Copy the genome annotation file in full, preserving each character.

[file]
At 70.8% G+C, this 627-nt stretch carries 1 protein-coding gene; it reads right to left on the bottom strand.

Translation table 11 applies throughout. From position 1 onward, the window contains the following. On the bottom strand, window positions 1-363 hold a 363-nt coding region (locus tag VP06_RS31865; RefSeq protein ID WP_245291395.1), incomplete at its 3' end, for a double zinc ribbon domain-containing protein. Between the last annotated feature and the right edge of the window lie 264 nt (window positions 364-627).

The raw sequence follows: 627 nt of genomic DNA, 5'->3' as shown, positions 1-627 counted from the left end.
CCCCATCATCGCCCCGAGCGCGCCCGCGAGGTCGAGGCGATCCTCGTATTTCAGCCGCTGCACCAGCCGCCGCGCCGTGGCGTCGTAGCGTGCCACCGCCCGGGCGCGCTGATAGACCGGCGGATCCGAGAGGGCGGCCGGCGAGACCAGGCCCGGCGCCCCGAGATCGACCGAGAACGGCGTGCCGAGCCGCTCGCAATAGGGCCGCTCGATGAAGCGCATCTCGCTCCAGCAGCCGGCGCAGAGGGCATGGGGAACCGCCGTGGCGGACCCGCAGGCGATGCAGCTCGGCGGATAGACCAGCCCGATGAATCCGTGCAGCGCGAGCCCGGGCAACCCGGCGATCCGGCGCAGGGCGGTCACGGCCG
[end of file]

At 70.8% G+C, this 627-nt stretch carries 1 protein-coding gene; it reads right to left on the bottom strand.

Translation table 11 applies throughout. From position 1 onward, the window contains the following. On the bottom strand, window positions 1-363 hold a 363-nt coding region (locus tag VP06_RS31865; RefSeq protein ID WP_245291395.1), incomplete at its 3' end, for a double zinc ribbon domain-containing protein. Between the last annotated feature and the right edge of the window lie 264 nt (window positions 364-627).

The raw sequence follows: 627 nt of genomic DNA, 5'->3' as shown, positions 1-627 counted from the left end.
CCCCATCATCGCCCCGAGCGCGCCCGCGAGGTCGAGGCGATCCTCGTATTTCAGCCGCTGCACCAGCCGCCGCGCCGTGGCGTCGTAGCGTGCCACCGCCCGGGCGCGCTGATAGACCGGCGGATCCGAGAGGGCGGCCGGCGAGACCAGGCCCGGCGCCCCGAGATCGACCGAGAACGGCGTGCCGAGCCGCTCGCAATAGGGCCGCTCGATGAAGCGCATCTCGCTCCAGCAGCCGGCGCAGAGGGCATGGGGAACCGCCGTGGCGGACCCGCAGGCGATGCAGCTCGGCGGATAGACCAGCCCGATGAATCCGTGCAGCGCGAGCCCGGGCAACCCGGCGATCCGGCGCAGGGCGGTCACGGCCG